After several meetings and a 3 year, multimillion dollar deal the Stradalli – Bike Aid Continental Team has been created for the 2016 season. Stradalli will be the title and bike sponsor, but agreed to not only keep the Bike Aid name but to also help promote it and their charity efforts throughout the United States.
“You are in need of a bike and title sponsor for next year, you lose one of your top racers and you also want to continue to promote your own brand. That’s not exactly an easy thing to ask for, but thankfully Stradalli Cycle not only applauded our efforts but wanted to take part in them. We need all the help we can get if we hope to take our efforts to the next level and that’s exactly what we plan to do. We can field a competitive race team that competes the right way and help young African cyclists advance their careers to the highest levels. Now the next step is to prove we can do it again and again and we have the sponsor who will help us do just that.” Schafer said.
2016 And Beyond
What will the goals be for the upcoming season? What will be needed to accomplish these goals? With every team this time of year there are questions that have to be answered as well as optimism for what is to come, but for this team there are some different objectives to focus on.
The German Continental Team had their first official visit to Florida to meet with Stradalli Cycle representatives. It was an opportunity to not only meet with company officials, but to begin raising brand awareness on a new continent.
Schnapka said the decision to go to Florida was the only logical choice from a training and business standpoint.
“For us it was not a vacation. We trained as you would expect in preparation for the upcoming season and we also got a chance to work with the mechanics and designers of the new Aversa road bikes we will be using next season. However, it was also an opportunity to meet with many of the people who helped build Stradalli Cycle up so quickly, learn from them and also educate them on what Stradalli – Bike Aid is and what we hope to do.”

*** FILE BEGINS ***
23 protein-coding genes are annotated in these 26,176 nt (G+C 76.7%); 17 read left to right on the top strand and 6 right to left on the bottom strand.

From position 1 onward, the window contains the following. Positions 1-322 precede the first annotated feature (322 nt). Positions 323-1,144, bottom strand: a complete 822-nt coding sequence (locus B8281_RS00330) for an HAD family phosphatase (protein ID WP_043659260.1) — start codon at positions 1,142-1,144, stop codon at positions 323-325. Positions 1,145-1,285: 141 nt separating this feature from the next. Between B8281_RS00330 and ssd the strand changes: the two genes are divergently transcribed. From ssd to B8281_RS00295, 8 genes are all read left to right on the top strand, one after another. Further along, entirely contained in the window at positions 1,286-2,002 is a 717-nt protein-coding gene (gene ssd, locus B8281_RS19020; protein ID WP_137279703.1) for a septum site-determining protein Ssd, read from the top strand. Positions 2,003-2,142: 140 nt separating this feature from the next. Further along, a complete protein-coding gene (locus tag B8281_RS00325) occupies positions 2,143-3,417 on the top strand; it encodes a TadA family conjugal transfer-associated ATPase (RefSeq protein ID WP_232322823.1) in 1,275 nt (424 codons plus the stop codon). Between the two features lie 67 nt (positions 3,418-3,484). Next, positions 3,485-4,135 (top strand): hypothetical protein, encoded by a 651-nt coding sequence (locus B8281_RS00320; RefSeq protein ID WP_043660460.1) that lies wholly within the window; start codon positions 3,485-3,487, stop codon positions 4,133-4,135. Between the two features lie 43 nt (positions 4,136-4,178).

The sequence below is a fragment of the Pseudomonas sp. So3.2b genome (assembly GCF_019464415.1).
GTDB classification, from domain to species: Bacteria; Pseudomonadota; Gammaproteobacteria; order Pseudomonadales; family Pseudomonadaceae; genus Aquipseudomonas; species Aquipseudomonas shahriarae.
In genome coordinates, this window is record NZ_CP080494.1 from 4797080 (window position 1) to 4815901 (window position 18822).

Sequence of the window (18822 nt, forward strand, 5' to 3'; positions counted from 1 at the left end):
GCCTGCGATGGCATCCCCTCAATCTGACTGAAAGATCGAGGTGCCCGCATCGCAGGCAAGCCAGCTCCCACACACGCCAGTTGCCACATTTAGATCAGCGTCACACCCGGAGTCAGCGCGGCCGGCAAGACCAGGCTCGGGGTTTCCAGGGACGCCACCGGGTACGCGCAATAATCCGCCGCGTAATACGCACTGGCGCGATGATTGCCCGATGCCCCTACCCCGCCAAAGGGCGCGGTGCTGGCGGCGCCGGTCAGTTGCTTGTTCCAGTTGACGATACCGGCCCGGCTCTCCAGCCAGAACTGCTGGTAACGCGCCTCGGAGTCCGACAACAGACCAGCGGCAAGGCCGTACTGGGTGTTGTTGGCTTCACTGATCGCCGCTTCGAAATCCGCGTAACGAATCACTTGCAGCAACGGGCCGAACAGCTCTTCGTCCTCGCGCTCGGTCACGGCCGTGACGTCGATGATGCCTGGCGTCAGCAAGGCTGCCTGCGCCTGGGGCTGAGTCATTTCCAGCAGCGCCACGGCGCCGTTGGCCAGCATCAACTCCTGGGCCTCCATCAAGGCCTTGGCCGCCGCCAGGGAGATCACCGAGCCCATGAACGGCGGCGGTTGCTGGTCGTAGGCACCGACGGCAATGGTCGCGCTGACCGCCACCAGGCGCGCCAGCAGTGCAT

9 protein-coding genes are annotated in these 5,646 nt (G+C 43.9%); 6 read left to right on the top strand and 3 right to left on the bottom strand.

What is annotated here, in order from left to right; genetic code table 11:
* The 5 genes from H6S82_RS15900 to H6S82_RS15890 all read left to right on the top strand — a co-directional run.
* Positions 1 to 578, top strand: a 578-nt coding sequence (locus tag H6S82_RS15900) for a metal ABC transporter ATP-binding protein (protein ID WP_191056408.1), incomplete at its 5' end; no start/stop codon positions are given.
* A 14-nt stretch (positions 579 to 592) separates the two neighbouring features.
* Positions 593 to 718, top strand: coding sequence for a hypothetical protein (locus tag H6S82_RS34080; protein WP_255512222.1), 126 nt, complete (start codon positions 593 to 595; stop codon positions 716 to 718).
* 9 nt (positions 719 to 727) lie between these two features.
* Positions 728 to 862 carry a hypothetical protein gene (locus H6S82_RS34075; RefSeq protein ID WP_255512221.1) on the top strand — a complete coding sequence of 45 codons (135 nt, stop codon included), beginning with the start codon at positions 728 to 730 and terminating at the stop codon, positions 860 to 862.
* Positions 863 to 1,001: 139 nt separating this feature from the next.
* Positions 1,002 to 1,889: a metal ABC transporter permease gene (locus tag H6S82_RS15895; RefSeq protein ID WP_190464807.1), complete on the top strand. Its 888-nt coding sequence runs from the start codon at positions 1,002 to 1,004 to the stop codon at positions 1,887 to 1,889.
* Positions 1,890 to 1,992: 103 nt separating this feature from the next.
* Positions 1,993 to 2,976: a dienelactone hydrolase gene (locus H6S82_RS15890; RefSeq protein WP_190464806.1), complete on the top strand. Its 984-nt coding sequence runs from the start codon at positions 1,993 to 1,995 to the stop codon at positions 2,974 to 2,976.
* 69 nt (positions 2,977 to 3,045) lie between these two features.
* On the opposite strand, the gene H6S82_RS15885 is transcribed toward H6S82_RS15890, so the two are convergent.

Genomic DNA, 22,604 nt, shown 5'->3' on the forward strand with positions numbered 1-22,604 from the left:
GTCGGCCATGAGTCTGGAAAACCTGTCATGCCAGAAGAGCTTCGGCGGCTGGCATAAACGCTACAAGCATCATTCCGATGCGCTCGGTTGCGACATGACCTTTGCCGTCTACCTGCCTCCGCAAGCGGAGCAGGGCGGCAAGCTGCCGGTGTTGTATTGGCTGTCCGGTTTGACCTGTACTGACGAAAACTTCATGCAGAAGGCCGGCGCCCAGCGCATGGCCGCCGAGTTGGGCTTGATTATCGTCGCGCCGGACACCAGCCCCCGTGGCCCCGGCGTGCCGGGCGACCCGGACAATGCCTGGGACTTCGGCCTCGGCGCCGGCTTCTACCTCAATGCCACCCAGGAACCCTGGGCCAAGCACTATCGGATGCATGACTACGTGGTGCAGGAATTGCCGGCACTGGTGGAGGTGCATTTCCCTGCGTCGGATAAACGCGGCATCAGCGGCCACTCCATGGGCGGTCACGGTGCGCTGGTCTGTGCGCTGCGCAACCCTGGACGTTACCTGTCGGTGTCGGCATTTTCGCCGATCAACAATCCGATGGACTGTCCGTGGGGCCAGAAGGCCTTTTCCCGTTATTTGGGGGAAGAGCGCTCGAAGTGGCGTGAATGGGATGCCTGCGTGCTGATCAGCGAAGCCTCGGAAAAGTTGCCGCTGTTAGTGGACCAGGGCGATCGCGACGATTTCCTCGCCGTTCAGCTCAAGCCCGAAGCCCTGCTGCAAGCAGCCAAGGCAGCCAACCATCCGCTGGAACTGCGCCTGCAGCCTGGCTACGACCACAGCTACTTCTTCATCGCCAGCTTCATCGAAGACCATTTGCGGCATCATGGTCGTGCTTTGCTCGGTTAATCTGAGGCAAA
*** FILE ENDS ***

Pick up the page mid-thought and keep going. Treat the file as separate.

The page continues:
Schnapka said that raising brand awareness for Stradalli – Bike Aid to consumers and potential donors in America was paramount.
“The United States is one country where we felt we had limited reach as far as gaining attention for our African charities and now we feel that we have a great representative for the next few years. I truly feel that this is why this partnership will work. We both need help from the other and the main thing is representation. Stradalli Cycle already has a great reputation as an aggressive company that wants to do things the right way and not take short cuts. We can learn a lot from them.”” Schnapka said.
The success of 2016 for both companies will not be based on how many races they win or how many full carbon road bikes are sold. It will be measured in how many young African athletes are given an opportunity to pursue their dreams and become pro racers. The foundation has been built and there are already plenty of success stories to prove that this can work. Now the goals and expectations have grown considerably for both companies.
There is a long track record of how sports can heal a country and unite people. This is a great opportunity for cycling to do more to help a continent heal, to change its own image and do something beyond what anyone on a bike can do: give hope to a nation that somehow keeps fighting and try to change the world one race at a time.